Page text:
The Nano S revolutionized how people secure their millions in crypto by bringing it to a secure, USB-sized device you can completely disconnect from the internet. At CES, Ledger unveiled a new Bluetooth-enabled hardware wallet, the Ledger Nano X along with the Ledger Live Mobile App that brings features including app-driven transactions to Nano X users and wallet balance tracking options for both Nano S and Nano X users.
While the big security issue of private keys are largely solved with hardware wallets, what will it take to make cryptocurrency part of both day-to-day purchases and long-term savings? I met with Ledger President, Pascal Gauthier, to find out where he sees this intersection.
Pascal Gauthier, the president of Ledger was already involved in the ad-tech industry before creating one of the world’s most popular hardware wallets, the Ledger Nano S. Gauthier worked on three companies that were sold between $300 million and $3 billion before joining European investment fund Index Ventures, where he got involved with Ledger.
Gauthier invested in Bitcoin in 2014 and became aware of security risks involved with owning and storing crypto in the aftermath of Mt.Gox. Investing in this new security and data project wasn’t enough for Gauthier and he became president in 2017 after serving three years as a board member and investor in Ledger. Gauthier also founded Kaiko, a cryptocurrency market data company in response to the lack of market data he encountered while buying his first cryptocurrencies. Gauthier soon realized cryptocurrencies wouldn’t be able to take off without a safer way to store them. He explains how his business is motivated by the huge security risks surrounding cryptocurrencies, “This industry will not thrive if security isn’t tight. The fear of losing value would prevent crypto from growing and I saw an opportunity to use French key and pin technology to secure private keys for safer storage of cryptocurrencies.”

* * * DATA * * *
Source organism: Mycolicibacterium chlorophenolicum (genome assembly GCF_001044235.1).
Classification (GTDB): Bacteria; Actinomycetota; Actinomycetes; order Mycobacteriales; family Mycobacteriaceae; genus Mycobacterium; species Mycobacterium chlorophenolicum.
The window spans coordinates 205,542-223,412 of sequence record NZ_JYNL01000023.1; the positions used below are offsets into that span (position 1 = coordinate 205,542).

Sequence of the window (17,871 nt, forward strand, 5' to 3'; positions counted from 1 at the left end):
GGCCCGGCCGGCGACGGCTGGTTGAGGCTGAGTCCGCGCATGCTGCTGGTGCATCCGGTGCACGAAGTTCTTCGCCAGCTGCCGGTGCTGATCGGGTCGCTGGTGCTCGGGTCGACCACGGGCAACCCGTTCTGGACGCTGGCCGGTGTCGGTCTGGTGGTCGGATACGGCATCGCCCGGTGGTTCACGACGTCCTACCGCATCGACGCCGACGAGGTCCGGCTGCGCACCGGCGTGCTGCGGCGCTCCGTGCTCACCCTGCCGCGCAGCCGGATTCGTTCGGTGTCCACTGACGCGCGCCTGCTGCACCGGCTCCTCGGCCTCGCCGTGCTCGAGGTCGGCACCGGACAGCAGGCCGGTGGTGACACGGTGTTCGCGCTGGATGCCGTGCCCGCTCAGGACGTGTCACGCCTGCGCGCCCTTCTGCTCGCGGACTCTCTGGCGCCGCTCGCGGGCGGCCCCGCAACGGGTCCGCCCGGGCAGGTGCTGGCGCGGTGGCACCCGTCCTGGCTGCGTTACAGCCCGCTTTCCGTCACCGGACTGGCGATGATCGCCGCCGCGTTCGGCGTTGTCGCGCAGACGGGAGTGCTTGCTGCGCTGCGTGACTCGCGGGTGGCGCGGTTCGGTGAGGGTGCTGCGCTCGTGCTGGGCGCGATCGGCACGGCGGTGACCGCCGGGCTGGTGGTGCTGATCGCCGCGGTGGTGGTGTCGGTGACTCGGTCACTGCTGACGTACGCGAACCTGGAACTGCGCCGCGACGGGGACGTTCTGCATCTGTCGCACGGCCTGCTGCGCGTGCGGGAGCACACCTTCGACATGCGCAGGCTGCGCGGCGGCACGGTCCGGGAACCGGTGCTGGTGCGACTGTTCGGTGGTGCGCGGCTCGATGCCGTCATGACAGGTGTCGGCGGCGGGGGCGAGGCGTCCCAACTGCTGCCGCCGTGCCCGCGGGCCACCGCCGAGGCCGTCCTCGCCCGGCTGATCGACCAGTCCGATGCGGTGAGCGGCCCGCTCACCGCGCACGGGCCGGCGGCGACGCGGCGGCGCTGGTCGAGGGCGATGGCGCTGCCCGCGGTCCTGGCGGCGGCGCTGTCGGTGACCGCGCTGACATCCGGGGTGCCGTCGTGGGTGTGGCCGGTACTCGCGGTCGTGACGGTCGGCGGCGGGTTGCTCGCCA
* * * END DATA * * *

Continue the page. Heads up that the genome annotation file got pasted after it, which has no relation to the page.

While the big security issue of private keys are largely solved with hardware wallets, I asked Gauthier to discuss what it will take to make cryptocurrency not just a store of value, but something we transact in daily, connecting immediate transactions with long-term storage.“Whether I think about Ledger or any other product on the market, this is a very young industry and products are still just okay, not great. That said, once Ledger is mobile, there is security and governance that can help you control transactions, allocating rules for sub $500 transactions versus larger transactions, which will make the day to day type of transaction much easier,” explained Gauthier.He added, “We believe the wallet technology should be temperature agnostic, meaning hardware wallet technology should allow you to go from cold storage to hot without being connected to a computer to make a transaction in a single motion.”
The Nano Ledger X and mobile app are part of the process to create more trust and security in crypto, but much depends on preventing users from becoming the single point of failure in accessing their crypto. “Technology is not people-proof,” Gauthier told me, citing mistakes like sending one million dollars to the wrong address and countless stories of users forgetting not only their private keys, but sometimes also their pin to access their Ledger wallet.
As Ledger’s new product and app create potential for greater usability, its current product, Ledger Vault and custodial partnership with third-party custodian, Komainu are helping bring security to institutional investors and banks. Since the market isn’t clearly defined in terms of regulation, Ledger offers both self-custodianship and the option to use a third party custodian through their partner, Komainu. On the role of custodians, Gauthier told me, “Right now, cryptocurrency exchanges are acting as de facto custodians but the amount of money stolen by hackers is indicating we should put this role into third parties. The chairman of the SEC said there’s not strong enough security measures to approve a Bitcoin ETF yet. We feel Ledger tech will empower better security, but until it’s properly executed, the security provided by many custodian players is not sufficient.”
Cryptocurrency and the technology to secure and transact in it still has a long way to go, but adding security features and new ways to govern them seem like steps in the right direction.